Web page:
Federer puts on royal show for the prince
Royalty reigned supreme on Wimbledon's Centre Court yesterday as Roger Federer produced a majestic performance for the watching Prince Charles.
Federer bowed to the heir to the throne before his match and Charles and his wife, Camilla, gave the Swiss maestro a standing ovation after he thrashed Italian Fabio Fognini 6-1 6-3 6-2 to reach the third round in just one hour and 14 minutes.
"We are thrilled for the tennis family that they came to watch today," Federer said after his imperious display.
Two years ago, Queen Elizabeth paid her first visit to Wimbledon since 1977, prompting women's champion Serena Williams to put in some serious practice on her curtseying technique.
As six-time champion, Federer was well aware of the royal etiquette on the world's most famous tennis court. "They do brief you beforehand so that you don't do anything stupid," Federer said. "We were asked to bow, which obviously is no problem."
But Federer did take time in the tunnel leading to Centre Court to explain the procedure to Fognini. They both bowed in perfect unison to Prince Charles, who had in turn received his own standing ovation from fans when he appeared in the royal box above the court.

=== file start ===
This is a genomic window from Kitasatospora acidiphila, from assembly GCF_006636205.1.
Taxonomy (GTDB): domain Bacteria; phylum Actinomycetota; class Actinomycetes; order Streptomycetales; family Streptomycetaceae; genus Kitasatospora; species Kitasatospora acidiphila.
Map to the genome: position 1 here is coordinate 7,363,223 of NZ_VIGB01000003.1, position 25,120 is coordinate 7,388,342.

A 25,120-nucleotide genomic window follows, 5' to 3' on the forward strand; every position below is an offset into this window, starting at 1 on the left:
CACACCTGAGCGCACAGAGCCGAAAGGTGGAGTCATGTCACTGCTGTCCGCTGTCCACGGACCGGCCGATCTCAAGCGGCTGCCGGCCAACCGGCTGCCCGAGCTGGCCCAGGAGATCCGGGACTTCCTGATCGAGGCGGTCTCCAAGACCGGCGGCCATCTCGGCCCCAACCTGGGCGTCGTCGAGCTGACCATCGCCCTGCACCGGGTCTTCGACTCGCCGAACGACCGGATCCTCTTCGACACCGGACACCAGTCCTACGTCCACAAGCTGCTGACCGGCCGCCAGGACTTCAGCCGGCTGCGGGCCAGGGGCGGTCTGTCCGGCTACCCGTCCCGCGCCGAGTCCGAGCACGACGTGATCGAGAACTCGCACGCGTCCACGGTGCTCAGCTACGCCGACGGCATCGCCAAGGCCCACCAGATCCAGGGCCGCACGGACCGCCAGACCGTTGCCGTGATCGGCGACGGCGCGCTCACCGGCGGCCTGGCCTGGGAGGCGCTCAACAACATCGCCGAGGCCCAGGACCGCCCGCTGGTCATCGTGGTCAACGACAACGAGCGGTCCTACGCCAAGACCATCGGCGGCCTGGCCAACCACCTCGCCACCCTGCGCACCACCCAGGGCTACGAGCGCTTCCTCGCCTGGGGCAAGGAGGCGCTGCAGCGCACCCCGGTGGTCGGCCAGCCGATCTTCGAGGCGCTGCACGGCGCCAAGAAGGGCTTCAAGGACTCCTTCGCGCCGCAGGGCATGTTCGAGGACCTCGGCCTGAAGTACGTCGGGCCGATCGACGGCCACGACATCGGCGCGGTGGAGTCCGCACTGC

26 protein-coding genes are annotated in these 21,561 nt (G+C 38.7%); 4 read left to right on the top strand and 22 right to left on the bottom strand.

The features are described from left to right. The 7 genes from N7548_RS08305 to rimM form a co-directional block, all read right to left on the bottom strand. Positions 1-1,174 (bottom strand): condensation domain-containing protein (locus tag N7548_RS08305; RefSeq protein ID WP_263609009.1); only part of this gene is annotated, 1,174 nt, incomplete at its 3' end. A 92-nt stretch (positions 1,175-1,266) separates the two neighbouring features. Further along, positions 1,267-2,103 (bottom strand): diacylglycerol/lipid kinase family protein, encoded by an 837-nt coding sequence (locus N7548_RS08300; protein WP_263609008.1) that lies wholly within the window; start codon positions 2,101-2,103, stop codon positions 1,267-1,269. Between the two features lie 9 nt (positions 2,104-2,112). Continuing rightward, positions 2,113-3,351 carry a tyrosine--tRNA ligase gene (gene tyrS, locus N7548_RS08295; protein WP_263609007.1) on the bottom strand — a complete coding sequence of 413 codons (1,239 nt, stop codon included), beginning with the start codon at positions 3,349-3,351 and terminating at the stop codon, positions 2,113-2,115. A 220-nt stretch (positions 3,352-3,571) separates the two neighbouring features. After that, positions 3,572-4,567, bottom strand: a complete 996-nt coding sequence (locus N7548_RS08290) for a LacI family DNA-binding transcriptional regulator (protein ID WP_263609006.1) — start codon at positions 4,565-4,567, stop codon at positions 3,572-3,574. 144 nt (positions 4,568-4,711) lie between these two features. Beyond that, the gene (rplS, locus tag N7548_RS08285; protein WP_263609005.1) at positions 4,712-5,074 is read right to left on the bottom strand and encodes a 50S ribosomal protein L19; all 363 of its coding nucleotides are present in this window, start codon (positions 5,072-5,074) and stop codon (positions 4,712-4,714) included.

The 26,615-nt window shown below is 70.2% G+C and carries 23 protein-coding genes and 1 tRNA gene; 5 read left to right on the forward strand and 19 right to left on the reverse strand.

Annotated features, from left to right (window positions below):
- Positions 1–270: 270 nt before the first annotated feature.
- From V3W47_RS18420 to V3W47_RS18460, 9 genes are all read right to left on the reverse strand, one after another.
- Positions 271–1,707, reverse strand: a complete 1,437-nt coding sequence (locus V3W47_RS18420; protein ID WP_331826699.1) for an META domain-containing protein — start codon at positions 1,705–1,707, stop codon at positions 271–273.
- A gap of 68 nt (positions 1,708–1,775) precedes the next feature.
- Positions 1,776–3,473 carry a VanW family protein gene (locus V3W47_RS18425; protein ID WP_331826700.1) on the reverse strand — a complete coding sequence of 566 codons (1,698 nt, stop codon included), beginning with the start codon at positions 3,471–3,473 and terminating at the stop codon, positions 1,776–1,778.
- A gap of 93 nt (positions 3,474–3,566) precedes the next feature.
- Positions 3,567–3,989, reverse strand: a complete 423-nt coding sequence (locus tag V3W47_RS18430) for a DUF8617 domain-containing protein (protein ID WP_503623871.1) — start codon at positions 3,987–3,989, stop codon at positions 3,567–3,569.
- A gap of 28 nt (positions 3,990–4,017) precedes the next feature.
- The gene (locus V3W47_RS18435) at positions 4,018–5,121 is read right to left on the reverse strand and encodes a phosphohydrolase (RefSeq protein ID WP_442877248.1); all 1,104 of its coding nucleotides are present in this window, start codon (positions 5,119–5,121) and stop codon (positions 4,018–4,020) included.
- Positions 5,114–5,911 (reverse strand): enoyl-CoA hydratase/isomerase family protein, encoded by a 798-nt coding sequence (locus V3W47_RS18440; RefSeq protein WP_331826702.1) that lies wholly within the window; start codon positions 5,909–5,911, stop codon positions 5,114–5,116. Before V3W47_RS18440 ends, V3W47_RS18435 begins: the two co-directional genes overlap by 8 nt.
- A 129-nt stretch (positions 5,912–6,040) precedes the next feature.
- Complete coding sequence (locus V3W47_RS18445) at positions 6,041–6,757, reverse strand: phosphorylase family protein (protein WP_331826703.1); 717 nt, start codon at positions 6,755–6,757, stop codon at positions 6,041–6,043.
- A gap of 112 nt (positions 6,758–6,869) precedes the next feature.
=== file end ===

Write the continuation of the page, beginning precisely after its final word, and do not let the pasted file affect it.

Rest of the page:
The match itself was a royal procession for Federer, who never looked in any danger. His glorious groundstrokes and lightning-fast movement across the court were greeted with unbridled admiration from the crowd. The graceful genius was at the peak of his form - except at the very start.
He drew gasps of incredulity when he lost the first two points of the match on his serve but normal service was promptly restored when he fired down two aces.
The Italian became so disheartened at the end of the first set that he did not even bother to try and chase down yet another stinging forehand from Federer. He just walked back to his chair, shoulders slumped.
Federer lost just four points on his serve in the second set and was swift to complete his clinical execution of Fognini in the third. It was a routine day at the office but the third seed has shown he is still very much a contender after dropping just nine games in his first two matches at the tournament he so dearly loves.
"I really tried to focus hard and make sure I played a clean match," Federer said. "I served 13 aces out there today. I felt it was pretty fast."
Federer, who last won the title in 2009, will face either Michael Russell or Julien Benneteau in the third round.
Samantha Stosur became the highest seed to fall at the championships when the Australian was bundled out in the second round by Dutch player Arantxa Rus.
The fifth seed, the only player from the former tennis powerhouse to reach the second round, lost 6-2 0-6 6-4 in a wildly fluctuating match on Court One.
Home fans were treated to early British cheer when Heather Watson became the first British woman to reach the third round of the women's singles since 2002 by beating American Jamie Lee Hampton 6-1 6-4.
Rain delayed play apart from on the covered Centre Court, where unseeded Austrian Tamira Paszek put out seventh seed and former No1 Caroline Wozniacki of Denmark 5-7 7-6(4) 6-4.